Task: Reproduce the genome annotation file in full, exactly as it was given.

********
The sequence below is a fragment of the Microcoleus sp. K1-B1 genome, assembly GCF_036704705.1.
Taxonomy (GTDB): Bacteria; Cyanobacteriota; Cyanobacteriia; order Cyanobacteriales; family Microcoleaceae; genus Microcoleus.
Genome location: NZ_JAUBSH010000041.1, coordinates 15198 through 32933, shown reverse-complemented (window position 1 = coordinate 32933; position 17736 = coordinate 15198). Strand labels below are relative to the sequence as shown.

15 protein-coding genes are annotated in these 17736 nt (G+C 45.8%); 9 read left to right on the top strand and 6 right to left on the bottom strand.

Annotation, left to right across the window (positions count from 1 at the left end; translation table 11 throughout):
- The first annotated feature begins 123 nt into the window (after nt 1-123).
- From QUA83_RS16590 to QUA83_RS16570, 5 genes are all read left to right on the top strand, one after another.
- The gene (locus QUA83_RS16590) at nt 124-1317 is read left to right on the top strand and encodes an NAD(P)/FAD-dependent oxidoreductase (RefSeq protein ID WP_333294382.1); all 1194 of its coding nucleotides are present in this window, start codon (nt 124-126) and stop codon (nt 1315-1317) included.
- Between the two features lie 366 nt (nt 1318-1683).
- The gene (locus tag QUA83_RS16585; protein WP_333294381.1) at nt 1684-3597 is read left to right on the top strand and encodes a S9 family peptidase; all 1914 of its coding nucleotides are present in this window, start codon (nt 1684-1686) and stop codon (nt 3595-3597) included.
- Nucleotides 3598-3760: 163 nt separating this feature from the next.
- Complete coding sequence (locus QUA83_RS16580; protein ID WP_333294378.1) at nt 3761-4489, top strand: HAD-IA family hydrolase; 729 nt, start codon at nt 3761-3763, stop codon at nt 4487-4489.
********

The sequence below is a fragment of the Microcoleus sp. K1-B1 genome, assembly GCF_036704705.1.
Taxonomy (GTDB): Bacteria; Cyanobacteriota; Cyanobacteriia; order Cyanobacteriales; family Microcoleaceae; genus Microcoleus.
Genome location: NZ_JAUBSH010000041.1, coordinates 15198 through 32933, shown reverse-complemented (window position 1 = coordinate 32933; position 17736 = coordinate 15198). Strand labels below are relative to the sequence as shown.

15 protein-coding genes are annotated in these 17736 nt (G+C 45.8%); 9 read left to right on the top strand and 6 right to left on the bottom strand.

Annotation, left to right across the window (positions count from 1 at the left end; translation table 11 throughout):
- The first annotated feature begins 123 nt into the window (after nt 1-123).
- From QUA83_RS16590 to QUA83_RS16570, 5 genes are all read left to right on the top strand, one after another.
- The gene (locus QUA83_RS16590) at nt 124-1317 is read left to right on the top strand and encodes an NAD(P)/FAD-dependent oxidoreductase (RefSeq protein ID WP_333294382.1); all 1194 of its coding nucleotides are present in this window, start codon (nt 124-126) and stop codon (nt 1315-1317) included.
- Between the two features lie 366 nt (nt 1318-1683).
- The gene (locus tag QUA83_RS16585; protein WP_333294381.1) at nt 1684-3597 is read left to right on the top strand and encodes a S9 family peptidase; all 1914 of its coding nucleotides are present in this window, start codon (nt 1684-1686) and stop codon (nt 3595-3597) included.
- Nucleotides 3598-3760: 163 nt separating this feature from the next.
- Complete coding sequence (locus QUA83_RS16580; protein ID WP_333294378.1) at nt 3761-4489, top strand: HAD-IA family hydrolase; 729 nt, start codon at nt 3761-3763, stop codon at nt 4487-4489.